Author  DRBU Staff

What were you doing before DRBU?
I was nurturing creative projects and wandering.

What is an influential class, book, or concept that blew your mind?
The Surangama Sutra. I’m not sure I can really articulate why yet, but it scares and excites me and gives me perspective about paths of spiritual practice and where they can lead.

Can you tell us the title of a recent paper? What is it about? 
It’s a close reading of the burning house metaphor in the Lotus Sutra, where children are playing in a dilapidated house that suddenly starts burning. Their father convinces them to give up their play inside the house and come out to safety by telling them there are really cool toys outside, and those toys turn out to be the three “vehicles” of Buddhism that they master and that carry them to states of awakening.

What is it really about?
I was noticing that many of the things that had entertained, excited, and interested me no longer seemed to have the same hold over me. Many of the ways I had constructed my identity before DRBU were being dismantled, and it sometimes grated at me to have the momentum of wanting to, say, watch a TV show, but realizing that I’d actually prefer to give it a pass. I was afraid that I would get bored, but the answer I found in the burning house metaphor was that I’m just switching out one set of toys for another. Instead of feeling sad about the TV, video games, news, addictive reading, etc. that I was giving up, I could be excited about the opportunities I was gaining because of what I was giving up: more peace, ease of mind, better health, and more fulfilling friendships. It helped me see that the path is play all the way through.

How has DRBU changed you? Are there any surprising things you learned or challenges you faced?
DRBU has given me an environment and context for developing in practice and developing a roadmap for the journey ahead. On the practice side, my body’s been purging itself of tension (first semester: lower back; second: upper back; third: neck, in progress). I’ve been noticing increasingly more freedom of mind, but I had to pass through a lot of pain to get here. The texts and discussions here have opened me up from being focused on my own secular-psychoanalytical interpretation of things to really being able to accept and start to enter into other ways of viewing the world.

What does contemplative practice mean to you? Do you have a daily practice?
Contemplative practice was very important to me for a couple years leading up to DRBU during a mysterious chronic illness. Practice seemed necessary to feel okay in my mind. Now I practice because I appreciate the subtle shifts it’s making to my mind over time.
When I came to DRBU, I had a daily practice of writing, ashtanga yoga, pranayama, Feldenkrais, yoga nidra, and meditation. These days I’ve consolidated into vipassana meditation, yoga, and art. One aspect I’ve found really important to my DRBU experience has been doing meditation retreats during the winters and summers. It helps me to transform a bit each off-season, then consolidate and continue to grow within community during each semester.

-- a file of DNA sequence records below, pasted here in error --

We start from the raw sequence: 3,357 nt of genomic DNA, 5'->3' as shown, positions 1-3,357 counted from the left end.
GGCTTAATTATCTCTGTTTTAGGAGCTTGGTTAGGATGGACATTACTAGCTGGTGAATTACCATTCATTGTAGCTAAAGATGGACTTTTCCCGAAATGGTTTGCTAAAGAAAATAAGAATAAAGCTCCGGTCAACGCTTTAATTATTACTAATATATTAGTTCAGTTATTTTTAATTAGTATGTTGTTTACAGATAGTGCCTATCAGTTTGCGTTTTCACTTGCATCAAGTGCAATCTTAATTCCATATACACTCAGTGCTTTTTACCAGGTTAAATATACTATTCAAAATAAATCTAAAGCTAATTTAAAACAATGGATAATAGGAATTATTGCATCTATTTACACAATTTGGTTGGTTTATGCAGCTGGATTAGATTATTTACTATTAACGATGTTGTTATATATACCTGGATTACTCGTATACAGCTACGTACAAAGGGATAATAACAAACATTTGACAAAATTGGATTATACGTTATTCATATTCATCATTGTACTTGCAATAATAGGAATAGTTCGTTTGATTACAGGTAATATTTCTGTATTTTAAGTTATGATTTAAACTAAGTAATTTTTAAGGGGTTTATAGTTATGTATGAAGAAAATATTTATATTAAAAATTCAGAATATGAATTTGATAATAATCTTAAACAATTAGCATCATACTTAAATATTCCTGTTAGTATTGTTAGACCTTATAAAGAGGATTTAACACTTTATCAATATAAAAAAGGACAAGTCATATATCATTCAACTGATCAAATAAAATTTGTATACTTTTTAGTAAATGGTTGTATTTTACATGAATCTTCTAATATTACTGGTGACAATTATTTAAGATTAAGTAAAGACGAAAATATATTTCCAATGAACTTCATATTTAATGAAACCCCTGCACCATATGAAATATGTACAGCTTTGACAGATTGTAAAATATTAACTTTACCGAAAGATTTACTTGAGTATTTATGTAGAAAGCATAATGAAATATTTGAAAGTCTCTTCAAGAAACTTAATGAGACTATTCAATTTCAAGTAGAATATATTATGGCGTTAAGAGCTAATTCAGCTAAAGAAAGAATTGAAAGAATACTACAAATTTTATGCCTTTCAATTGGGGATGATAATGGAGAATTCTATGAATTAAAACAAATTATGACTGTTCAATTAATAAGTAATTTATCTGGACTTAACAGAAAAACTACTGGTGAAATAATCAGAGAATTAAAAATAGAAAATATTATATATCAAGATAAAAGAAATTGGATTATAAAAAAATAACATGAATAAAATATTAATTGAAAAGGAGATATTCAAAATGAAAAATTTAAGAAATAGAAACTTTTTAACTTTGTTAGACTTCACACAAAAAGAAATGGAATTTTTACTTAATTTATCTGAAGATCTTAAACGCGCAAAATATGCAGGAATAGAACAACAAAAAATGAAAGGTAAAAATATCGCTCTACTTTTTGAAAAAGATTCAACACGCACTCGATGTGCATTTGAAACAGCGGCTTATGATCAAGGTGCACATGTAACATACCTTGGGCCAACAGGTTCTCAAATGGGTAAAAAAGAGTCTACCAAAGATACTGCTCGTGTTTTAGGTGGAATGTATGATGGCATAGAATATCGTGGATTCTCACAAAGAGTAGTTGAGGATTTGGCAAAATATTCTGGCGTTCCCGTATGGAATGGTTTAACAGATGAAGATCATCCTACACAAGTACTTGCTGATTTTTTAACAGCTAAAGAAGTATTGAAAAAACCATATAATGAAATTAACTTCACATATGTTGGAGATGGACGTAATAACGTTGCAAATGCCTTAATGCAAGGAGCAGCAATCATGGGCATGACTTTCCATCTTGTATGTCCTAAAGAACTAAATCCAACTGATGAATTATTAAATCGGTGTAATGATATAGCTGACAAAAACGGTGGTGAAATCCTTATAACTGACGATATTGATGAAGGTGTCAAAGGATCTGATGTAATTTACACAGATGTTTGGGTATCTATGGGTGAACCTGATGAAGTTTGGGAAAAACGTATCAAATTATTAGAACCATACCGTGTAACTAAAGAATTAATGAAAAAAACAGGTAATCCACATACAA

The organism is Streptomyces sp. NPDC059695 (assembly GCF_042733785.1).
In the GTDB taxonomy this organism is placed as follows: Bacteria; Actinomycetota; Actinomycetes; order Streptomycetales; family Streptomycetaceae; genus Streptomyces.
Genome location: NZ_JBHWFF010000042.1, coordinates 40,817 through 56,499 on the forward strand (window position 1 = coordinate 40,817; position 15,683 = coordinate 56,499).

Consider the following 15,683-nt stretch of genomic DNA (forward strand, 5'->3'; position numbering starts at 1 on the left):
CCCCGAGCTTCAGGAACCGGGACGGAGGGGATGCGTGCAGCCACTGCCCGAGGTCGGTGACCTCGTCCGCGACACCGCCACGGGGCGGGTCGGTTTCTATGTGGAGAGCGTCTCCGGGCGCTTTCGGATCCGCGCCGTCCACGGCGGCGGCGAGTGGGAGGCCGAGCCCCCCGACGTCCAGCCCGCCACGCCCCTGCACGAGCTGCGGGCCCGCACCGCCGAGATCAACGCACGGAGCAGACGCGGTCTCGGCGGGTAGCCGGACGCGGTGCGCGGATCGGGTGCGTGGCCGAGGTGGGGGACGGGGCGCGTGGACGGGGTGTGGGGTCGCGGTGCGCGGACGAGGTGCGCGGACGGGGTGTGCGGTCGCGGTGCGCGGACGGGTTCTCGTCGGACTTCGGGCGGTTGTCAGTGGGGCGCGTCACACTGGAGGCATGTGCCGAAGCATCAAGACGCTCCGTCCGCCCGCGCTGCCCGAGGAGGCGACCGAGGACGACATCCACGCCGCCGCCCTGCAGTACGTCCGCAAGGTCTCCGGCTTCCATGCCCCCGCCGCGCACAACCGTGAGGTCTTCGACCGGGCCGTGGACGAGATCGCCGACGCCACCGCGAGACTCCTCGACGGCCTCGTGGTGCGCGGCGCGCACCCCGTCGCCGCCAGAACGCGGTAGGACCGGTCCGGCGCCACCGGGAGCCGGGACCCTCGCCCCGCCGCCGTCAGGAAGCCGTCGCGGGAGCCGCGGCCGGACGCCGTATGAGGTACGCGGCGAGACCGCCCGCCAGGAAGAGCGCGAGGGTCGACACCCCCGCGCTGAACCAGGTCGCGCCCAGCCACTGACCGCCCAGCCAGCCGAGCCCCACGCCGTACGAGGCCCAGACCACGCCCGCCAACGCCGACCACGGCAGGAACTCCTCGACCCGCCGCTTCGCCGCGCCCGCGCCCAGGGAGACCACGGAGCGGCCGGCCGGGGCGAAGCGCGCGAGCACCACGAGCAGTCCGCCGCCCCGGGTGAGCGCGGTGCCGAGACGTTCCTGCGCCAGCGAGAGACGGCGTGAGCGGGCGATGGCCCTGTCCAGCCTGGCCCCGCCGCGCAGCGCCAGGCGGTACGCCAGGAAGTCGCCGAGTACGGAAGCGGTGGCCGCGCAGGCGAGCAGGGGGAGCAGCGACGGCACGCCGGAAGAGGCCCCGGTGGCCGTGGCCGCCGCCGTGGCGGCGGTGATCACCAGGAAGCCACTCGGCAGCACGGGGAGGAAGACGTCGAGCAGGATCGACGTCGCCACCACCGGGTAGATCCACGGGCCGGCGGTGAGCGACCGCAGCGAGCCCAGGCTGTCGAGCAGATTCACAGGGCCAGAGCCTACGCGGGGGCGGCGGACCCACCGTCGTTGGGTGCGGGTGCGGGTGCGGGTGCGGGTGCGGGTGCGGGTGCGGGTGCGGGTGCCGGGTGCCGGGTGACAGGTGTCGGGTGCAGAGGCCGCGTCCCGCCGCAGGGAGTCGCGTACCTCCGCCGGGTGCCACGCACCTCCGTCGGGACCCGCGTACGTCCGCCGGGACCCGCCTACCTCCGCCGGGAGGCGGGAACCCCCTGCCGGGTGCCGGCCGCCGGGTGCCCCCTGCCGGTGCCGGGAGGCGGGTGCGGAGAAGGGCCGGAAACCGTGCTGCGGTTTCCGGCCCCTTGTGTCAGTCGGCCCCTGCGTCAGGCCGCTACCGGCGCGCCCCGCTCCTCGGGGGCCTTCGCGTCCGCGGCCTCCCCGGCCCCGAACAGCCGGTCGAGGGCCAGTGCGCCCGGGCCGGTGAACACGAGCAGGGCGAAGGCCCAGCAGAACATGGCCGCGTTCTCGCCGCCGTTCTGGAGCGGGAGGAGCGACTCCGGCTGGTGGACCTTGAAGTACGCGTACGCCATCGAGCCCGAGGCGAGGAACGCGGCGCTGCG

What’s it like to be a part of the DRBU community? What do you do outside of class?
Wake up early, go do yoga with a buddy, stop by for tea time before breakfast. Go to class, do service scholarship work, write in the evening, meditate at night. Sing and play ping pong.

Can you share a memory of a quintessential DRBU moment with us?
Here’s a list:

  • Shifting music tastes: my Spotify 2022 Wrapped list will be dominated by relaxing Indian flute music
  • Group meditation before class
  • People sitting with their eyes closed in class, but they’re not sleeping, they’re meditating
  • Confronting my deep fears and inadequacies, bit by bit, most days of the week, until I realize I feel consistently lighter and happier, and that it hasn’t always been that way
  • Thinking I’m all high and mighty and then realizing it’s a big ego that’s been blinding me from other people’s wisdom
  • Being a minority in my cohort as a white man
  • Peacocks everywhere
  • Chopsticks all the time

How has financial aid played a role in your being at DRBU? What’s your service scholarship (work study) job?
[Financial aid has been] very important in reducing my worries so that I can mostly focus on being here. [My] service scholarship is chef, literary magazine editor, student activities/outreach, farmhand, [and] cleaning tasks.

What are you interested in doing after DRBU? 
I’m not sure, but I’m confident in the path I’m excavating by studying and practicing here. I’ll probably continue working on art and developing in my meditation practice. I came in with the goal of writing to heal the world; now I see how much I have to heal myself to be able to write the kinds of stories I’d like to write. I think it’s important to me to keep writing fiction (and hopefully make it my work) as I go through this process, because it helps me be honest with myself about where my mind is at, and can probably help some others find their way.

What would you say to someone who is thinking about applying to DRBU? 
This is a sort of half-way house. Living here is like being half-way monastic and half-way layman. If you’re interested in establishing a firm basis for living in either of those paths and want to try something in-between to figure out your life’s direction, this could be a good fit. In general, if you’re willing to slow down, reduce your needs, and engage in a process of self-examination that can be painful, this may be a good place.